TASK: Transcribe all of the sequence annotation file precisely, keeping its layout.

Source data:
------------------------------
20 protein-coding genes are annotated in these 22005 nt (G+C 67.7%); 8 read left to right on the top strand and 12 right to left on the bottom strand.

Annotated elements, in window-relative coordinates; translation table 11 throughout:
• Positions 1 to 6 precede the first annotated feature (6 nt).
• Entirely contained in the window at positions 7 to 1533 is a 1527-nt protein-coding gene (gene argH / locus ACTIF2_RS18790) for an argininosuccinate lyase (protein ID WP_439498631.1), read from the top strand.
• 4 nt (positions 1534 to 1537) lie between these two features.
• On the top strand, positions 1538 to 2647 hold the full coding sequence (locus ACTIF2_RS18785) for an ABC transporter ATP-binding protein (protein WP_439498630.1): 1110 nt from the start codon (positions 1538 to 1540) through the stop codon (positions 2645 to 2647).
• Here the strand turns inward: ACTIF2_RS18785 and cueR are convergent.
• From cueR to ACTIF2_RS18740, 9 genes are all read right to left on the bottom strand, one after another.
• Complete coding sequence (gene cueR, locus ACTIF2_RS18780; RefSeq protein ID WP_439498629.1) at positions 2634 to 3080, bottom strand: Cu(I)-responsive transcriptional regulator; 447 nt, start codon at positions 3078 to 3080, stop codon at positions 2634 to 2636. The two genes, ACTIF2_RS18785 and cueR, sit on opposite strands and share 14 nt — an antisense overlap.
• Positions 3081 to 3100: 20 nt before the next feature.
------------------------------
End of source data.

20 protein-coding genes are annotated in these 22005 nt (G+C 67.7%); 8 read left to right on the top strand and 12 right to left on the bottom strand.

Annotated elements, in window-relative coordinates; translation table 11 throughout:
• Positions 1 to 6 precede the first annotated feature (6 nt).
• Entirely contained in the window at positions 7 to 1533 is a 1527-nt protein-coding gene (gene argH / locus ACTIF2_RS18790) for an argininosuccinate lyase (protein ID WP_439498631.1), read from the top strand.
• 4 nt (positions 1534 to 1537) lie between these two features.
• On the top strand, positions 1538 to 2647 hold the full coding sequence (locus ACTIF2_RS18785) for an ABC transporter ATP-binding protein (protein WP_439498630.1): 1110 nt from the start codon (positions 1538 to 1540) through the stop codon (positions 2645 to 2647).
• Here the strand turns inward: ACTIF2_RS18785 and cueR are convergent.
• From cueR to ACTIF2_RS18740, 9 genes are all read right to left on the bottom strand, one after another.
• Complete coding sequence (gene cueR, locus ACTIF2_RS18780; RefSeq protein ID WP_439498629.1) at positions 2634 to 3080, bottom strand: Cu(I)-responsive transcriptional regulator; 447 nt, start codon at positions 3078 to 3080, stop codon at positions 2634 to 2636. The two genes, ACTIF2_RS18785 and cueR, sit on opposite strands and share 14 nt — an antisense overlap.
• Positions 3081 to 3100: 20 nt before the next feature.